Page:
Where do you stand on one of the eternal questions of metalwork: brazing, or welding? As your Hackaday writer, and the daughter of a blacksmith, it’s very much on the welding side here. Brazed joints can come apart too easily, which is why in the territory this is being written in at least, they are not permitted for the yearly vehicle roadworthiness test. If you’ve ever had to remove a brazed-on patch with an angle grinder, you’ll know which one you’d trust in a crisis.
What if the metal in question is aluminum? [George Graves] sends us a link to a forum discussion on the subject from a few years ago, and to a YouTube video which we’ve embedded below the break. Miracle brazing rods claim astounding toughness, but the world divides into those who favour TIG’s strength versus those who point to brazing’s penetration far between the surfaces of the metal to be joined. Having experimented with them a while back, we’ll admit that it’s true that aluminum brazing rods join broken parts impressively well. But yet again you won’t see this Hackaday writer riding a bike that wasn’t welded with the trusty TIG torch.
Take a look at the video, and see what you think. Even if it’s not a joint you’d stake your life on it’s still a technique that’s a useful addition to your workshop arsenal.
Whichever side you stand on brazing, please feel free to duke it out in the comments. Meanwhile there remains the important question of whether this al-oo-min-um stuff they’re talking about is as good as al-you-minnie-um.
[Mike] had a bunch of disused fitness machines lying around. Being a skilled welder, he decided to take them apart and put them back together in the shape of a belt grinder.
In particular, [Mike] is reusing the height-adjustment guide rail of an old workout bench to build the adjustable frame that holds the sanding belt. A powerful DC motor including a flywheel was scavenged from one treadmill, the speed controller came from another. [Mike] won’t miss the workout bench: Once you’re welding a piece of steel tube dead-center on a flywheel, as happened for the grinder’s drive wheel, you may call yourself a man (or woman) of steel.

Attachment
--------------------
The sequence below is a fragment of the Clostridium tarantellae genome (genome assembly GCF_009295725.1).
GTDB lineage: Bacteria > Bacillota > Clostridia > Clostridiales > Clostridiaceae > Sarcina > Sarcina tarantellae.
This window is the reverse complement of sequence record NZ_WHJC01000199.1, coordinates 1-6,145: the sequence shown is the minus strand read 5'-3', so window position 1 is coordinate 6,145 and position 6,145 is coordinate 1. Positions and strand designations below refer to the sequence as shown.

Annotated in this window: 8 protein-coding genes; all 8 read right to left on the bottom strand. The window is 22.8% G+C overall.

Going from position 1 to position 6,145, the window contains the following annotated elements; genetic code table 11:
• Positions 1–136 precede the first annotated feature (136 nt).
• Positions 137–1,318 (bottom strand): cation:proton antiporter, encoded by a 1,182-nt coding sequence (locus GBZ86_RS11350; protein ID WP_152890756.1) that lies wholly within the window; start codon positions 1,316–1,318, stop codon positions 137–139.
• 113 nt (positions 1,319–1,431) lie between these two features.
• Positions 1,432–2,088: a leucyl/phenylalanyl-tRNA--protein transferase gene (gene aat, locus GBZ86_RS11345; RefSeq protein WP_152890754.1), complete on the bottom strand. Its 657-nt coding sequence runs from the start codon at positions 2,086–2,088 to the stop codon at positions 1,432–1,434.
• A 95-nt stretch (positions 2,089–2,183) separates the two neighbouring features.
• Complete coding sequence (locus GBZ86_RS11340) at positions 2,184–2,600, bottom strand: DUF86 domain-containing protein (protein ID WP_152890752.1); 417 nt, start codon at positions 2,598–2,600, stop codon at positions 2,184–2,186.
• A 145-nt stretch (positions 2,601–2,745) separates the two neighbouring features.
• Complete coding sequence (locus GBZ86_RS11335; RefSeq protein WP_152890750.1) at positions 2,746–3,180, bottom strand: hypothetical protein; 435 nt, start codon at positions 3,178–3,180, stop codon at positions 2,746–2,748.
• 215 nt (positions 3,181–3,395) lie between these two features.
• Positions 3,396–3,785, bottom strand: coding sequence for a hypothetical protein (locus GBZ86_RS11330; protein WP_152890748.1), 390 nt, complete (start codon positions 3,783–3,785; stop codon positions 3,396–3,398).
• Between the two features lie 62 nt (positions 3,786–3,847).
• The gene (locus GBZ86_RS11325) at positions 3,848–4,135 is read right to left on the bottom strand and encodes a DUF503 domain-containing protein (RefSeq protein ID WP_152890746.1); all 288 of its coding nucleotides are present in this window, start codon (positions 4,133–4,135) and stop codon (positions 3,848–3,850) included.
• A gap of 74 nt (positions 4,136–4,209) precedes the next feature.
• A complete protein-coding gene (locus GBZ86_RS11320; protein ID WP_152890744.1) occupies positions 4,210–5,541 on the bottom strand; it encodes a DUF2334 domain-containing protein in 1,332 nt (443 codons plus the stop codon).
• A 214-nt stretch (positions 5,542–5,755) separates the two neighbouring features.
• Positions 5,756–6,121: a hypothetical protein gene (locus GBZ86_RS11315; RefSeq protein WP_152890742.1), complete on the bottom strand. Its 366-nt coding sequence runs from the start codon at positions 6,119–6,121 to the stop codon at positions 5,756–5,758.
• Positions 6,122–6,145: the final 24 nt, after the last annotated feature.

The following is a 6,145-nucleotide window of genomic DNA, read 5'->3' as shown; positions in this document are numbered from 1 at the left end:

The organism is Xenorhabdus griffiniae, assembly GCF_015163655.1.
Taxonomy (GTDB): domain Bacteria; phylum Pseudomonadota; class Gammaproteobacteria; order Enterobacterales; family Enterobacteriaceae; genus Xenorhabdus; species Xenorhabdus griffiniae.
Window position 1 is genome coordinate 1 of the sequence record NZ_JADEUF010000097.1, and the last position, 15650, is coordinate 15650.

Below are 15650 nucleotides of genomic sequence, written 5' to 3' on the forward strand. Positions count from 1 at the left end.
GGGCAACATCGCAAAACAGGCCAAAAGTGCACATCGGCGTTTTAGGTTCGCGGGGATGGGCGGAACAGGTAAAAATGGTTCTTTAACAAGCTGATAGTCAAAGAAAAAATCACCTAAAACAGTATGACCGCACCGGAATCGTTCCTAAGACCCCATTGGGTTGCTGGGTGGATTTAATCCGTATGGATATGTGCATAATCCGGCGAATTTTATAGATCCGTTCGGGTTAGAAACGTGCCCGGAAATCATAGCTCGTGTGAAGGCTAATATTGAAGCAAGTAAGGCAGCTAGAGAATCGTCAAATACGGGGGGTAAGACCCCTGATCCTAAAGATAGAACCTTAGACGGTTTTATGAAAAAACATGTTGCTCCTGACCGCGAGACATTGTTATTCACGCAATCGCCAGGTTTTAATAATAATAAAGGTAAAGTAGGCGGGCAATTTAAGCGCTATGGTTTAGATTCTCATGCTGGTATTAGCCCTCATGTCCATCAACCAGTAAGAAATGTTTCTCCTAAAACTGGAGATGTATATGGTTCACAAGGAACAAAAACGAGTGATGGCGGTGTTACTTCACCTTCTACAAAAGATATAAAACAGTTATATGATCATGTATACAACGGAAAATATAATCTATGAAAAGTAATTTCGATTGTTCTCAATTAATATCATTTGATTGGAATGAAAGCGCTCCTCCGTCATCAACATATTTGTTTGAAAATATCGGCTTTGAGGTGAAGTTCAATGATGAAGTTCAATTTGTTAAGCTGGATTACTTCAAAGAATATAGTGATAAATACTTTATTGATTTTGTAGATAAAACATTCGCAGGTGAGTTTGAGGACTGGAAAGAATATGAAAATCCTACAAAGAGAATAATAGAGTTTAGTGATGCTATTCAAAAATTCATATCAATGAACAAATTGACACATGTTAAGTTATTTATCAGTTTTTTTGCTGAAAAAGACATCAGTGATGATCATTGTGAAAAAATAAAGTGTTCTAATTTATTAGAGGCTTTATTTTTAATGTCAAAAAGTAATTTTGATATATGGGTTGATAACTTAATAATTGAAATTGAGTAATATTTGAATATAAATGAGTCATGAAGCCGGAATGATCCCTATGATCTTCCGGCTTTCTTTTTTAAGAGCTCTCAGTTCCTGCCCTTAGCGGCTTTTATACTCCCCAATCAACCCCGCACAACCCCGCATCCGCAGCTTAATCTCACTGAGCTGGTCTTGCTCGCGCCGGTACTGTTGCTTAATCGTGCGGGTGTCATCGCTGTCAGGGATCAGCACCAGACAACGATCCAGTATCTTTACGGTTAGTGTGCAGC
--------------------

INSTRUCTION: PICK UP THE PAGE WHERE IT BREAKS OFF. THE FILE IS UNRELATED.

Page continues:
The finished frame received a nice paint job, a little switching cabinet, proper running wheels and, of course, a sanding belt. Despite all recycling efforts, about 80 bucks went into the project, which is still a good deal for a rock-solid, variable-speed belt grinder.
Apparently, disused fitness devices make an ideal framework to build your own tools: Strong metal frames, plentiful adjustment guides, and strong treadmill motors. Let us know how you put old steel to good use in the comments and enjoy [Mike’s] build documentation video below!
It wasn’t the first time his group had worked together on something a little different, such as a robot that can deploy an antenna by climbing poles. However, this one had a time limit and they ended up trying to fit it all in the week before the race.
They had a pretty good design. [ITMAN496] had modeled the entire frame in SketchUp and even did physics simulations to get the steering just right. However, the best laid plans of mice and men often don’t fully take into account just how hard it is to get the motor drivers they bought working.
In the end, what they really needed was time to test. The setscrews couldn’t hold the motor on the shaft, the electronics needed debugging, and one of the belts was too long. The design was solid, but without time to percussively maintain the last bugs out of the system, it just wasn’t going to run.
[ITMAN496] is taking this lesson properly; he’s already planning for next year’s run, but this time he’ll have time to test. We must commend him — the build under these time constraints was still impressive. Even more so that he took the time to document everything while it was happening, and to share the story of shortfall after the fact. We’re always on the hunt for documented fails (the best way to really learn something).
Fearless makers are conquering ever more fields of engineering and science, finding out that curiosity and common sense is all it takes to tackle any DIY project. Great things can be accomplished, and nothing is rocket science. Except for rocket science of course, and we’re not afraid of that either. Soldering, welding, 3D printing, and the fine art of laminating composites are skills that cannot be unlearned once mastered. Unfortunately, neither can the long-term damage caused by fumes, toxic gasses and heavy metals. Take a moment, read the material safety datasheets, and incorporate the following, simple practices and gears into your projects.